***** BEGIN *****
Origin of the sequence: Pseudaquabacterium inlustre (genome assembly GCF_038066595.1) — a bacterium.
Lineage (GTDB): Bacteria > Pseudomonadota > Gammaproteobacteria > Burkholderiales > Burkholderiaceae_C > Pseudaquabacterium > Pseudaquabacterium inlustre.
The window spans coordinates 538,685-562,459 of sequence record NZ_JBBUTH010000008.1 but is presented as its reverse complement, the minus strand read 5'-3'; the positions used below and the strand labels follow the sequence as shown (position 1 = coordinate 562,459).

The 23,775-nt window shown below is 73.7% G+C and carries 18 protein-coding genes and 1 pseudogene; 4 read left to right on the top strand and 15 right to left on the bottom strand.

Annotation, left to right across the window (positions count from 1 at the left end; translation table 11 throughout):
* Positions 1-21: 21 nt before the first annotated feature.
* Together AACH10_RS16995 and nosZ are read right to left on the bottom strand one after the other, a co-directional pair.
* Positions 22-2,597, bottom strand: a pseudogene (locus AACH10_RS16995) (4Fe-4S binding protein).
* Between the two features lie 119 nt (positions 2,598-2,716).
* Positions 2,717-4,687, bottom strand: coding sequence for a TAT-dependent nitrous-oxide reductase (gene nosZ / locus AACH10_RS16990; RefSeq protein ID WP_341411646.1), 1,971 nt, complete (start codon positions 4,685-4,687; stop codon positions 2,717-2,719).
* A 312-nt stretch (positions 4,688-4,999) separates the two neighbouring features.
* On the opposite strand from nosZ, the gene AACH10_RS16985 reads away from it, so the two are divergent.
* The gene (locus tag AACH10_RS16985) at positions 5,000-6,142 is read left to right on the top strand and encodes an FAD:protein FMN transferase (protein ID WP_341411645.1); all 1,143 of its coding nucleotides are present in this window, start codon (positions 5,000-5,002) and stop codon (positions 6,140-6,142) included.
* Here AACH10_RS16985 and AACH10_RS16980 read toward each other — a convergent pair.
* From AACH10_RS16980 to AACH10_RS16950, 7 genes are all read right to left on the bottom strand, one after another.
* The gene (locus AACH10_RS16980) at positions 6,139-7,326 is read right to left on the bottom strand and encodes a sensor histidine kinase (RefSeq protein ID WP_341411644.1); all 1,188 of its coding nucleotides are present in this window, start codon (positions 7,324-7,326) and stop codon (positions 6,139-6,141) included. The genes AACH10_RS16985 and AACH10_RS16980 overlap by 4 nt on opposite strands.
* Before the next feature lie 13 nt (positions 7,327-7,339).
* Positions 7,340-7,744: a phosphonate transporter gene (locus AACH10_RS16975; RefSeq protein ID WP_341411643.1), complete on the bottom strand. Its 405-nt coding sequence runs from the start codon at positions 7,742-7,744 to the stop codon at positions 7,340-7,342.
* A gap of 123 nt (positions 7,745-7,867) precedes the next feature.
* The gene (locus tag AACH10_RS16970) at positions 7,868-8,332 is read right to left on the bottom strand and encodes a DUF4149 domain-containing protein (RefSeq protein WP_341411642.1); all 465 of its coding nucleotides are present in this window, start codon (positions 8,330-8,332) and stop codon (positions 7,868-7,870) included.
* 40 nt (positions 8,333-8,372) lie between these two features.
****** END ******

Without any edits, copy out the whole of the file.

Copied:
Origin of the sequence: Pseudaquabacterium inlustre (genome assembly GCF_038066595.1) — a bacterium.
Lineage (GTDB): Bacteria > Pseudomonadota > Gammaproteobacteria > Burkholderiales > Burkholderiaceae_C > Pseudaquabacterium > Pseudaquabacterium inlustre.
The window spans coordinates 538,685-562,459 of sequence record NZ_JBBUTH010000008.1 but is presented as its reverse complement, the minus strand read 5'-3'; the positions used below and the strand labels follow the sequence as shown (position 1 = coordinate 562,459).

The 23,775-nt window shown below is 73.7% G+C and carries 18 protein-coding genes and 1 pseudogene; 4 read left to right on the top strand and 15 right to left on the bottom strand.

Annotation, left to right across the window (positions count from 1 at the left end; translation table 11 throughout):
* Positions 1-21: 21 nt before the first annotated feature.
* Together AACH10_RS16995 and nosZ are read right to left on the bottom strand one after the other, a co-directional pair.
* Positions 22-2,597, bottom strand: a pseudogene (locus AACH10_RS16995) (4Fe-4S binding protein).
* Between the two features lie 119 nt (positions 2,598-2,716).
* Positions 2,717-4,687, bottom strand: coding sequence for a TAT-dependent nitrous-oxide reductase (gene nosZ / locus AACH10_RS16990; RefSeq protein ID WP_341411646.1), 1,971 nt, complete (start codon positions 4,685-4,687; stop codon positions 2,717-2,719).
* A 312-nt stretch (positions 4,688-4,999) separates the two neighbouring features.
* On the opposite strand from nosZ, the gene AACH10_RS16985 reads away from it, so the two are divergent.
* The gene (locus tag AACH10_RS16985) at positions 5,000-6,142 is read left to right on the top strand and encodes an FAD:protein FMN transferase (protein ID WP_341411645.1); all 1,143 of its coding nucleotides are present in this window, start codon (positions 5,000-5,002) and stop codon (positions 6,140-6,142) included.
* Here AACH10_RS16985 and AACH10_RS16980 read toward each other — a convergent pair.
* From AACH10_RS16980 to AACH10_RS16950, 7 genes are all read right to left on the bottom strand, one after another.
* The gene (locus AACH10_RS16980) at positions 6,139-7,326 is read right to left on the bottom strand and encodes a sensor histidine kinase (RefSeq protein ID WP_341411644.1); all 1,188 of its coding nucleotides are present in this window, start codon (positions 7,324-7,326) and stop codon (positions 6,139-6,141) included. The genes AACH10_RS16985 and AACH10_RS16980 overlap by 4 nt on opposite strands.
* Before the next feature lie 13 nt (positions 7,327-7,339).
* Positions 7,340-7,744: a phosphonate transporter gene (locus AACH10_RS16975; RefSeq protein ID WP_341411643.1), complete on the bottom strand. Its 405-nt coding sequence runs from the start codon at positions 7,742-7,744 to the stop codon at positions 7,340-7,342.
* A gap of 123 nt (positions 7,745-7,867) precedes the next feature.
* The gene (locus tag AACH10_RS16970) at positions 7,868-8,332 is read right to left on the bottom strand and encodes a DUF4149 domain-containing protein (RefSeq protein WP_341411642.1); all 465 of its coding nucleotides are present in this window, start codon (positions 8,330-8,332) and stop codon (positions 7,868-7,870) included.
* 40 nt (positions 8,333-8,372) lie between these two features.